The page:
– Remember not all lost dogs are homeless! If you see a “lost” dog, be sure to check LDI’s website and search their dog database, call your local animal control or shelter to see if anyone has filed a lost dog report.

– Once this dog was sighted, a plan was made and it was followed. Hoss has established his turf and the team worked with him. They didn’t push him; they just let him be. Simply fed him the same time in the same place every single day.

– AND Never Give Up!

Roger wants to thank the neighborhood where Hoss had settled in. The neighborhood rallied around Hoss and Roger. They fed Roger knowing he was monitoring the trap at night. They also let him borrow their tools to build Hoss’s second trap.

Thank you to the North Shore Posse team for not giving up on Holly and making this a team effort to capture Hoss. Thank you, Katie, for leading the team!

Holly’s Facebook Page

 

 

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Helping Lost Pets (HeLP) Can Help Your Shelter Reunite Pets and Families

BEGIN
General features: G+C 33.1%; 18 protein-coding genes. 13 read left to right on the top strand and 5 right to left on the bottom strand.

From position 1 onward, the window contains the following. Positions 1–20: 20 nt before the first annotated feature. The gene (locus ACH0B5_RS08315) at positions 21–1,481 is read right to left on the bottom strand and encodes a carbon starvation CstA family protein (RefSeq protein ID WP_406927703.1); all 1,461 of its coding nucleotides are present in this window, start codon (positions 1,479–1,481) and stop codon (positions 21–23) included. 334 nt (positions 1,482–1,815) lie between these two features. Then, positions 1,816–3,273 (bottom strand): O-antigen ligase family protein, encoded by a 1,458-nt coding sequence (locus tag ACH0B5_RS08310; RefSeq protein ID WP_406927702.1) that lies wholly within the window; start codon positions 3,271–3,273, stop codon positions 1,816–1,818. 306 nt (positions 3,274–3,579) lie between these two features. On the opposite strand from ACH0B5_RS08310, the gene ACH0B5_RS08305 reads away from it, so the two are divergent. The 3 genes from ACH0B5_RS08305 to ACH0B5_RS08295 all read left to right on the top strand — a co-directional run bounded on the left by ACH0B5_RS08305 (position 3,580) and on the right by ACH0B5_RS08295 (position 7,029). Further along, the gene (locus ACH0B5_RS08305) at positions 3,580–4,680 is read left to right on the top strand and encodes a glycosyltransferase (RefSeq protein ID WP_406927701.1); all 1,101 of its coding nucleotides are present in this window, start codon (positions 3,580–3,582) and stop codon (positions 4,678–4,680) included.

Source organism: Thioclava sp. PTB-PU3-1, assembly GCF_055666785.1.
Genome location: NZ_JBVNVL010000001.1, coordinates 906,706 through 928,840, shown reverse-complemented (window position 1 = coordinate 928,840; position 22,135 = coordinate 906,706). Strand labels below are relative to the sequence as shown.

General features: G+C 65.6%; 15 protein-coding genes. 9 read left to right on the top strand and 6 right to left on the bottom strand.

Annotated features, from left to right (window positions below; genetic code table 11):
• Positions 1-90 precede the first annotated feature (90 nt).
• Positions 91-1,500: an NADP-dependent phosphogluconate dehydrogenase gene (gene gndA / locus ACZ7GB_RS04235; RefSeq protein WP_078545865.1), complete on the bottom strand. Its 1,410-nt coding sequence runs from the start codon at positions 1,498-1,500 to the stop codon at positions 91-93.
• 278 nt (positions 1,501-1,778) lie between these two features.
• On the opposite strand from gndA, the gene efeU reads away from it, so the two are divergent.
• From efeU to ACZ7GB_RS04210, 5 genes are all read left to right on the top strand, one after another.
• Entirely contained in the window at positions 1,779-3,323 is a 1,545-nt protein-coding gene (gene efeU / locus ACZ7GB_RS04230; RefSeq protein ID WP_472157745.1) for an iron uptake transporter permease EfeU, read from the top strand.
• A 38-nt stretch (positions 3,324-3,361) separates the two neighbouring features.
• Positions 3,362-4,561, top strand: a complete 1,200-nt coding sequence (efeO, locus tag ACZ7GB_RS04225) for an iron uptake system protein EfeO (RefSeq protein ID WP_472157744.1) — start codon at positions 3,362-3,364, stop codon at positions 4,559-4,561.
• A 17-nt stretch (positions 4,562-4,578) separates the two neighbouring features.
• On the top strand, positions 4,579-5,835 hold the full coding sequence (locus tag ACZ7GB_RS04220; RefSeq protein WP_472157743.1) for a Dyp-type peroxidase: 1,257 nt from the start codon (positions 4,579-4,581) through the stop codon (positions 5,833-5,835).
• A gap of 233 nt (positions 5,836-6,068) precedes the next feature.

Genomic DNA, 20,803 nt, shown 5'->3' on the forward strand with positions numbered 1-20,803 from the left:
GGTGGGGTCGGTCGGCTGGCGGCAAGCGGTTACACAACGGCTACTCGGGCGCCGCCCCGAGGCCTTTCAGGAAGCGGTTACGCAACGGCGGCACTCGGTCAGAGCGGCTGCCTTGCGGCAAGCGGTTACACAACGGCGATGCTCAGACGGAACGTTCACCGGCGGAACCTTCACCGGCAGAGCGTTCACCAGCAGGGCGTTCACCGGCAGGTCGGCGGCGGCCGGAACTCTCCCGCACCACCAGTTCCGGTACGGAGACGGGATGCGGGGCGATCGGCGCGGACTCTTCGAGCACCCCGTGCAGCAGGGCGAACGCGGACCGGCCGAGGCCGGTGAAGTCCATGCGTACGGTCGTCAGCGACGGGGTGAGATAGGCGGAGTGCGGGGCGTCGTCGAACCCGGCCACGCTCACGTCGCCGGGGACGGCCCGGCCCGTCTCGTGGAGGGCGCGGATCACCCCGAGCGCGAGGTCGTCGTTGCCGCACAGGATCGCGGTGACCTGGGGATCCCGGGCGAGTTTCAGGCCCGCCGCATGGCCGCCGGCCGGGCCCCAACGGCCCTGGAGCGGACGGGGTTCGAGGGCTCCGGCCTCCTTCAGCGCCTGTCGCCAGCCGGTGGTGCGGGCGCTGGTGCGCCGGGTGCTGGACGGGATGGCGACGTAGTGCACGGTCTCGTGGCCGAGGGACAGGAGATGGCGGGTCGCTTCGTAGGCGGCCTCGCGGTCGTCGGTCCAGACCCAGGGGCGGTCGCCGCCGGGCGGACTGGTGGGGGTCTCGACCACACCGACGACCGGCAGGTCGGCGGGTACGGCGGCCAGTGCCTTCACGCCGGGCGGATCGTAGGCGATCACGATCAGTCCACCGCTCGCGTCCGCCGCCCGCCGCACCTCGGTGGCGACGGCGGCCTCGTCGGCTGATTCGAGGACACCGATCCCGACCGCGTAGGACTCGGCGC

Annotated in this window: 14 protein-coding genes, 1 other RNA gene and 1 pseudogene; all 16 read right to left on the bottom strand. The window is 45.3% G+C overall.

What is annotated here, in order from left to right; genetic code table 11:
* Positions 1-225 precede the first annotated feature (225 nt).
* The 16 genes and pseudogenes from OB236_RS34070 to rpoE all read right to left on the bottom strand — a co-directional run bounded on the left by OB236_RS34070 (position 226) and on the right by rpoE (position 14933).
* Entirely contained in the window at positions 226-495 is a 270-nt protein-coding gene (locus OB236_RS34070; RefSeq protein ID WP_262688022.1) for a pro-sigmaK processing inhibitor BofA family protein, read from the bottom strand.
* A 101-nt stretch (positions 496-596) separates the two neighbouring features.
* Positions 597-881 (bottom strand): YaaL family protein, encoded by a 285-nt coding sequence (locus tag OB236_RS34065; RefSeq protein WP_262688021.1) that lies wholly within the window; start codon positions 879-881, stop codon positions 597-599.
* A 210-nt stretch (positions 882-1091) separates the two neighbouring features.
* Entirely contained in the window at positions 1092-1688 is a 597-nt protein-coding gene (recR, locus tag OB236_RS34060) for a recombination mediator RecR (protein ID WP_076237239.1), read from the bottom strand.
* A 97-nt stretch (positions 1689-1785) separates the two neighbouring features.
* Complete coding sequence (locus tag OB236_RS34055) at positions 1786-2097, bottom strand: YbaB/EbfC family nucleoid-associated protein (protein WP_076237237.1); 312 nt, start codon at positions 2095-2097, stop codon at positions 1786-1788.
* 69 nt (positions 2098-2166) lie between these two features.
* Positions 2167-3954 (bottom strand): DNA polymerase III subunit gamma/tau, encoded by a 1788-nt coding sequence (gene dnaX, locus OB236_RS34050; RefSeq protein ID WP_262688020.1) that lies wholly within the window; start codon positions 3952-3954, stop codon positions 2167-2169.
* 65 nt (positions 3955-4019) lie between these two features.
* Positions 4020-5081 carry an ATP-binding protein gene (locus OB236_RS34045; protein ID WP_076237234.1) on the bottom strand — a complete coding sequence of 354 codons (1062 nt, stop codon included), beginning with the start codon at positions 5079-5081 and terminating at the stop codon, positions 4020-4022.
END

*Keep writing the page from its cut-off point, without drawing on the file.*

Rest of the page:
Helping Lost Pets LogoWhy would a shelter want to improve their RTO (Return To Owner) rate? 

Goodwill, positive press and donations are generated when an animal control agency or shelter takes a proactive approach to reuniting lost pets with their families. Heartwarming stories and photos (easily posted on Facebook) elevate the reputation of the facility from “dog catcher” to compassionate life-savers.  Plus, of course, getting lost pets out of the shelter and back home frees up resources for shelter staff and volunteers to help those animals that are truly homeless.

Whether your shelter is already proactively helping owners to find their missing pet or expect the owner to come to your shelter to check every few days Helping Lost Pets (HeLP) can assist you and your community.

HelpingLostPets.com (HeLP) has built the much needed solution to connect shelters, veterinary clinics, volunteer groups, pet rescues and every pet business together so that everyone can access the same lost and found listings. It’s FREE for all and its map based.

Here are the TOP 6 Reasons Your Shelter should join:

1) HeLP provides a means for people anywhere, anytime to search for their missing pet. Shelter Found Listings, Public Found, Adoptable, Deceased and Sightings are all available.

2) Well organized and experienced volunteers and volunteer groups, such as Lost Dogs Illinos,  are already using HeLP in conjunction with their Facebook Page and other means to get pets home.